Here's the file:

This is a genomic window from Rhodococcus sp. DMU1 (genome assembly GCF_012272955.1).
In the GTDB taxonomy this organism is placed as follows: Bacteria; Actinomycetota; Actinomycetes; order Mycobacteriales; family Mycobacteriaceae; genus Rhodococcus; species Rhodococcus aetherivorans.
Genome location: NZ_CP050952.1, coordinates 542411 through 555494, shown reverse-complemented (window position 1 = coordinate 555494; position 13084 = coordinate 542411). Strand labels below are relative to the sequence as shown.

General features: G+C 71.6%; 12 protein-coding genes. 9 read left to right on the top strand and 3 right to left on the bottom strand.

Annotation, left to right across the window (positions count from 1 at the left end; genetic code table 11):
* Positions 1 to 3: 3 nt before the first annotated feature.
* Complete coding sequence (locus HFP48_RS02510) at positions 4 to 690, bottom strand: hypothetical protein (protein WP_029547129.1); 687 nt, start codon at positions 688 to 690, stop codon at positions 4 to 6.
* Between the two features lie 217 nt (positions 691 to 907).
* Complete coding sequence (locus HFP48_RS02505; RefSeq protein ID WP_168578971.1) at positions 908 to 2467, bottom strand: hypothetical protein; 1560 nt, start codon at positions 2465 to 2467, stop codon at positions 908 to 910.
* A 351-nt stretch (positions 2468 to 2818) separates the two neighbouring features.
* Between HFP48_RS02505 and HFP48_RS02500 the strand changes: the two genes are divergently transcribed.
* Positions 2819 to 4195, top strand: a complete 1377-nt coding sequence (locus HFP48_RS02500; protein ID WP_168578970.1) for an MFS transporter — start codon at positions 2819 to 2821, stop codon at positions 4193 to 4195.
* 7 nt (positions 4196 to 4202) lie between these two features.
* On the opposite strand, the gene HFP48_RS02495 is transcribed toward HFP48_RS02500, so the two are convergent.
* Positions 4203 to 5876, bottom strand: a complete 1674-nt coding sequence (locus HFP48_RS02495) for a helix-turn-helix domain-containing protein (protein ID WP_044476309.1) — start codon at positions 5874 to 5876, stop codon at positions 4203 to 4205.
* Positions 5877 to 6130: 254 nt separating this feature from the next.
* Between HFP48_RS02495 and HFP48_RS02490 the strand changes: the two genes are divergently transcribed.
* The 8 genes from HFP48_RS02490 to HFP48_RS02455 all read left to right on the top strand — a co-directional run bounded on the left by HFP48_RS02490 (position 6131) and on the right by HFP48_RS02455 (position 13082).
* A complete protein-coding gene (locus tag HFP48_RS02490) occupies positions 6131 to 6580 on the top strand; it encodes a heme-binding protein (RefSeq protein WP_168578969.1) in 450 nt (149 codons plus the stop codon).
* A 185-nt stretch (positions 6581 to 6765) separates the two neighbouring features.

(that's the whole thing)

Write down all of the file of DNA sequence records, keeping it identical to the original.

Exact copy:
This is a genomic window from Rhodococcus sp. DMU1 (genome assembly GCF_012272955.1).
In the GTDB taxonomy this organism is placed as follows: Bacteria; Actinomycetota; Actinomycetes; order Mycobacteriales; family Mycobacteriaceae; genus Rhodococcus; species Rhodococcus aetherivorans.
Genome location: NZ_CP050952.1, coordinates 542411 through 555494, shown reverse-complemented (window position 1 = coordinate 555494; position 13084 = coordinate 542411). Strand labels below are relative to the sequence as shown.

General features: G+C 71.6%; 12 protein-coding genes. 9 read left to right on the top strand and 3 right to left on the bottom strand.

Annotation, left to right across the window (positions count from 1 at the left end; genetic code table 11):
* Positions 1 to 3: 3 nt before the first annotated feature.
* Complete coding sequence (locus HFP48_RS02510) at positions 4 to 690, bottom strand: hypothetical protein (protein WP_029547129.1); 687 nt, start codon at positions 688 to 690, stop codon at positions 4 to 6.
* Between the two features lie 217 nt (positions 691 to 907).
* Complete coding sequence (locus HFP48_RS02505; RefSeq protein ID WP_168578971.1) at positions 908 to 2467, bottom strand: hypothetical protein; 1560 nt, start codon at positions 2465 to 2467, stop codon at positions 908 to 910.
* A 351-nt stretch (positions 2468 to 2818) separates the two neighbouring features.
* Between HFP48_RS02505 and HFP48_RS02500 the strand changes: the two genes are divergently transcribed.
* Positions 2819 to 4195, top strand: a complete 1377-nt coding sequence (locus HFP48_RS02500; protein ID WP_168578970.1) for an MFS transporter — start codon at positions 2819 to 2821, stop codon at positions 4193 to 4195.
* 7 nt (positions 4196 to 4202) lie between these two features.
* On the opposite strand, the gene HFP48_RS02495 is transcribed toward HFP48_RS02500, so the two are convergent.
* Positions 4203 to 5876, bottom strand: a complete 1674-nt coding sequence (locus HFP48_RS02495) for a helix-turn-helix domain-containing protein (protein ID WP_044476309.1) — start codon at positions 5874 to 5876, stop codon at positions 4203 to 4205.
* Positions 5877 to 6130: 254 nt separating this feature from the next.
* Between HFP48_RS02495 and HFP48_RS02490 the strand changes: the two genes are divergently transcribed.
* The 8 genes from HFP48_RS02490 to HFP48_RS02455 all read left to right on the top strand — a co-directional run bounded on the left by HFP48_RS02490 (position 6131) and on the right by HFP48_RS02455 (position 13082).
* A complete protein-coding gene (locus tag HFP48_RS02490) occupies positions 6131 to 6580 on the top strand; it encodes a heme-binding protein (RefSeq protein WP_168578969.1) in 450 nt (149 codons plus the stop codon).
* A 185-nt stretch (positions 6581 to 6765) separates the two neighbouring features.